Wednesday, August 22, 2018

Using Mindfulness and Meditation to Navigate the Waters of Care-giving

Valerie M. Hollar
Paralegal
The number of Americans that are caring for an older loved one is on the rise. According to the Family Caregiver Alliance, about 34.2 million Americans have provided unpaid care to an adult age 50 or older in the last 12 months. About 15.7 million adult family caregivers care for someone who has Alzheimer's disease or dementia. Nearly 75% of all caregivers are female, around 50 years of age and these caregivers are spending around 20 hours a week providing care. With numbers like these and tasks ranging from simple grocery shopping and household chores to complicated issues dealing with finances and medical care, it is not any surprise that caregiver burnout is on the rise. Caregiver burnout is defined as a state of physical, emotional, and mental exhaustion that may show up as signs of fatigue, stress, anxiety, depression, and a general lack of self-care.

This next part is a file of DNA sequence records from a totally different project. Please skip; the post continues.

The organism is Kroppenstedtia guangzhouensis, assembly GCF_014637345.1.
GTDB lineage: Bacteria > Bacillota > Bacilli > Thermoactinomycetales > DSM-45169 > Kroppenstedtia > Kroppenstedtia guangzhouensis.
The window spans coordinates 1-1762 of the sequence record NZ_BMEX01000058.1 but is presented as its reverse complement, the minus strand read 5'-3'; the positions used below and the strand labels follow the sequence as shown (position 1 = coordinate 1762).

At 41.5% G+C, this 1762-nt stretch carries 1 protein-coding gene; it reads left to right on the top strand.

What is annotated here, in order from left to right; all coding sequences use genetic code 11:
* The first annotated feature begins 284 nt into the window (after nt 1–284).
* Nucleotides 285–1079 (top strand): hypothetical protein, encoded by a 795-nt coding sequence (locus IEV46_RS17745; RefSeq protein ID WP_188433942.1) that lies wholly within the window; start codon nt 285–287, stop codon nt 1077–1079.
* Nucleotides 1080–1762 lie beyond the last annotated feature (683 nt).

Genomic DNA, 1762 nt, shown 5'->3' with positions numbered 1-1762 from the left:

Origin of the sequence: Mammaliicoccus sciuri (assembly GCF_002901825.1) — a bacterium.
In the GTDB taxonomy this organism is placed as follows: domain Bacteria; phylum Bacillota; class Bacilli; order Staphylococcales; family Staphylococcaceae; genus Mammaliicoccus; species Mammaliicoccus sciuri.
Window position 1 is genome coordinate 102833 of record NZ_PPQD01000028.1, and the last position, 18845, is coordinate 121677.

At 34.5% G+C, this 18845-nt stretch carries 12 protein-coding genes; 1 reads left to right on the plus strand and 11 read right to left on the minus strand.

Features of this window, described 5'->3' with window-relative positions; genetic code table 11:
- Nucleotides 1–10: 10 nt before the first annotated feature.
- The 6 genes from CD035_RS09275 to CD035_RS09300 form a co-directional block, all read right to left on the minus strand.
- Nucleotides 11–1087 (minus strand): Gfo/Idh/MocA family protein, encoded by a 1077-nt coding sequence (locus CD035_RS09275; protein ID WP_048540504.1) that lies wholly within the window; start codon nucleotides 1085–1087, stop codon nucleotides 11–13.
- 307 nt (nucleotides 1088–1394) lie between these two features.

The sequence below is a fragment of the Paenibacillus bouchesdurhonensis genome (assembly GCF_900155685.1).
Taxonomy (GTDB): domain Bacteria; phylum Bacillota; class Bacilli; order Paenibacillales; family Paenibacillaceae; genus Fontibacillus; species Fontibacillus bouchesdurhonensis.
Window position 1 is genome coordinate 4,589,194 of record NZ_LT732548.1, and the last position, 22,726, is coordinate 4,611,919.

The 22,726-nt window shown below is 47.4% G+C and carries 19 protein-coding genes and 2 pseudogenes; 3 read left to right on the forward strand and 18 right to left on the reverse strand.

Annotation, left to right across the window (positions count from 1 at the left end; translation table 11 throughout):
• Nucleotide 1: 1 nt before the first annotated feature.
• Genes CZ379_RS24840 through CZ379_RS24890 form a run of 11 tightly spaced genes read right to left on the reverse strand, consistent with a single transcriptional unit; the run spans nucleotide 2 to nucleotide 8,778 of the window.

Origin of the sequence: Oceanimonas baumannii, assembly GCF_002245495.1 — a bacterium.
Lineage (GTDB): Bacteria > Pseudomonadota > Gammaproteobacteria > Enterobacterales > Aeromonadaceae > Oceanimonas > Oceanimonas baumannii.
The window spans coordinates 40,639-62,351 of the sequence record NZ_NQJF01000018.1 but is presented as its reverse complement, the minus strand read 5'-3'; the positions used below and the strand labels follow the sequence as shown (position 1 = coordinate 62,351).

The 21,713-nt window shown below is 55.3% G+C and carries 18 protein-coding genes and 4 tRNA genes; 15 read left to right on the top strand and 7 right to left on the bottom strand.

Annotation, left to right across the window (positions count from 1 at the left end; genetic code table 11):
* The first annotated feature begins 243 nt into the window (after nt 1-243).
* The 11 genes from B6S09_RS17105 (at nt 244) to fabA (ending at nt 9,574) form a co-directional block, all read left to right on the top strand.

The questions that come to mind immediately when caring for a caregiver is how do we treat this burnout state, but also what are some ways we can prevent it. My yoga teacher training points me straight to the practice of mindfulness and meditation. I personally found this practice from being a caregiver in a stressful situation. Mindfulness is the practice of paying attention to the present moment. For example, if you are feeling a sensation of overwhelming or a tightness in a part of the body, you may need to find a focus on your breath. By doing this, you are allowing the body to find a way to help itself.

So, what does this mean for a caregiver? I know, and I’m sure those reading this who are caregivers know, that just getting through a day can feel like an impossible struggle. You are busy, you have more tasks than you feel like you can complete which lead to being overwhelmed, you’re sometimes angry for having to be in this situation, you feel a sense of resentment, and it’s just plain hard. Self-care is important. While it is not always feasible to take a vacation to get away or to even get a break for yourself, it is possible to find mindfulness and meditation and use it as respite. Meditation can be done anywhere. You can literally practice it while sitting next to your loved one.